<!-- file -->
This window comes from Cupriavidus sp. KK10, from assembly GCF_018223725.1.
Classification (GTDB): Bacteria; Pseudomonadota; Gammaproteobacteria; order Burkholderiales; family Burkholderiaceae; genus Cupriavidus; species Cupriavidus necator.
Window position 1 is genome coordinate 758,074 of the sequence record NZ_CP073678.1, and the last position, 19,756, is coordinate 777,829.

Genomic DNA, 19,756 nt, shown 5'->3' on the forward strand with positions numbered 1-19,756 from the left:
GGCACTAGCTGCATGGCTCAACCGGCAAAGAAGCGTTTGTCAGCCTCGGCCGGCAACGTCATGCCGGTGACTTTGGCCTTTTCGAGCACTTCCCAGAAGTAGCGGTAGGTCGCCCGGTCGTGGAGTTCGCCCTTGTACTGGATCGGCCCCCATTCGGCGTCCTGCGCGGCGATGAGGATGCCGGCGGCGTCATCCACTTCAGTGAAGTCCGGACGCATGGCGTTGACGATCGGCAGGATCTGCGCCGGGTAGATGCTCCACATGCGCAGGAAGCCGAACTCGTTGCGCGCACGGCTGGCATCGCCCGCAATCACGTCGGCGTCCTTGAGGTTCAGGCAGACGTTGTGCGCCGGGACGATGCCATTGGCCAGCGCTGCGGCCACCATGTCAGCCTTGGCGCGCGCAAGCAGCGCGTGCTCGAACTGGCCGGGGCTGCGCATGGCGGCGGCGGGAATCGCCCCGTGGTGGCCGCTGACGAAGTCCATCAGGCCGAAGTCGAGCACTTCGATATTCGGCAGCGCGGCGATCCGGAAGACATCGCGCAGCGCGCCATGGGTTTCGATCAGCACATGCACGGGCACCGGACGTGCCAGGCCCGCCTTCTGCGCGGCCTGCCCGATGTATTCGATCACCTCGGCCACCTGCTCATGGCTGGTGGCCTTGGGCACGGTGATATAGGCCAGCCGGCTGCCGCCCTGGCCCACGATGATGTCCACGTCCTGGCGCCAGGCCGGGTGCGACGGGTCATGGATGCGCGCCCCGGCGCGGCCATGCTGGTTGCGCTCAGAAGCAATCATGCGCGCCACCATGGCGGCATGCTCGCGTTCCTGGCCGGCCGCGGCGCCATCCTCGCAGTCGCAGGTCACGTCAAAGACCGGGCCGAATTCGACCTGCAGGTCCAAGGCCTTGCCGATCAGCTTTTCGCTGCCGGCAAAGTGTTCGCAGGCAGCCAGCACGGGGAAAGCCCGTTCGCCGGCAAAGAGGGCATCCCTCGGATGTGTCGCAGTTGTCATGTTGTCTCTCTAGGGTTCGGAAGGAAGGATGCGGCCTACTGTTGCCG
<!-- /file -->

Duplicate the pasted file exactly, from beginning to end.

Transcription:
This window comes from Cupriavidus sp. KK10, from assembly GCF_018223725.1.
Classification (GTDB): Bacteria; Pseudomonadota; Gammaproteobacteria; order Burkholderiales; family Burkholderiaceae; genus Cupriavidus; species Cupriavidus necator.
Window position 1 is genome coordinate 758,074 of the sequence record NZ_CP073678.1, and the last position, 19,756, is coordinate 777,829.

Genomic DNA, 19,756 nt, shown 5'->3' on the forward strand with positions numbered 1-19,756 from the left:
GGCACTAGCTGCATGGCTCAACCGGCAAAGAAGCGTTTGTCAGCCTCGGCCGGCAACGTCATGCCGGTGACTTTGGCCTTTTCGAGCACTTCCCAGAAGTAGCGGTAGGTCGCCCGGTCGTGGAGTTCGCCCTTGTACTGGATCGGCCCCCATTCGGCGTCCTGCGCGGCGATGAGGATGCCGGCGGCGTCATCCACTTCAGTGAAGTCCGGACGCATGGCGTTGACGATCGGCAGGATCTGCGCCGGGTAGATGCTCCACATGCGCAGGAAGCCGAACTCGTTGCGCGCACGGCTGGCATCGCCCGCAATCACGTCGGCGTCCTTGAGGTTCAGGCAGACGTTGTGCGCCGGGACGATGCCATTGGCCAGCGCTGCGGCCACCATGTCAGCCTTGGCGCGCGCAAGCAGCGCGTGCTCGAACTGGCCGGGGCTGCGCATGGCGGCGGCGGGAATCGCCCCGTGGTGGCCGCTGACGAAGTCCATCAGGCCGAAGTCGAGCACTTCGATATTCGGCAGCGCGGCGATCCGGAAGACATCGCGCAGCGCGCCATGGGTTTCGATCAGCACATGCACGGGCACCGGACGTGCCAGGCCCGCCTTCTGCGCGGCCTGCCCGATGTATTCGATCACCTCGGCCACCTGCTCATGGCTGGTGGCCTTGGGCACGGTGATATAGGCCAGCCGGCTGCCGCCCTGGCCCACGATGATGTCCACGTCCTGGCGCCAGGCCGGGTGCGACGGGTCATGGATGCGCGCCCCGGCGCGGCCATGCTGGTTGCGCTCAGAAGCAATCATGCGCGCCACCATGGCGGCATGCTCGCGTTCCTGGCCGGCCGCGGCGCCATCCTCGCAGTCGCAGGTCACGTCAAAGACCGGGCCGAATTCGACCTGCAGGTCCAAGGCCTTGCCGATCAGCTTTTCGCTGCCGGCAAAGTGTTCGCAGGCAGCCAGCACGGGGAAAGCCCGTTCGCCGGCAAAGAGGGCATCCCTCGGATGTGTCGCAGTTGTCATGTTGTCTCTCTAGGGTTCGGAAGGAAGGATGCGGCCTACTGTTGCCG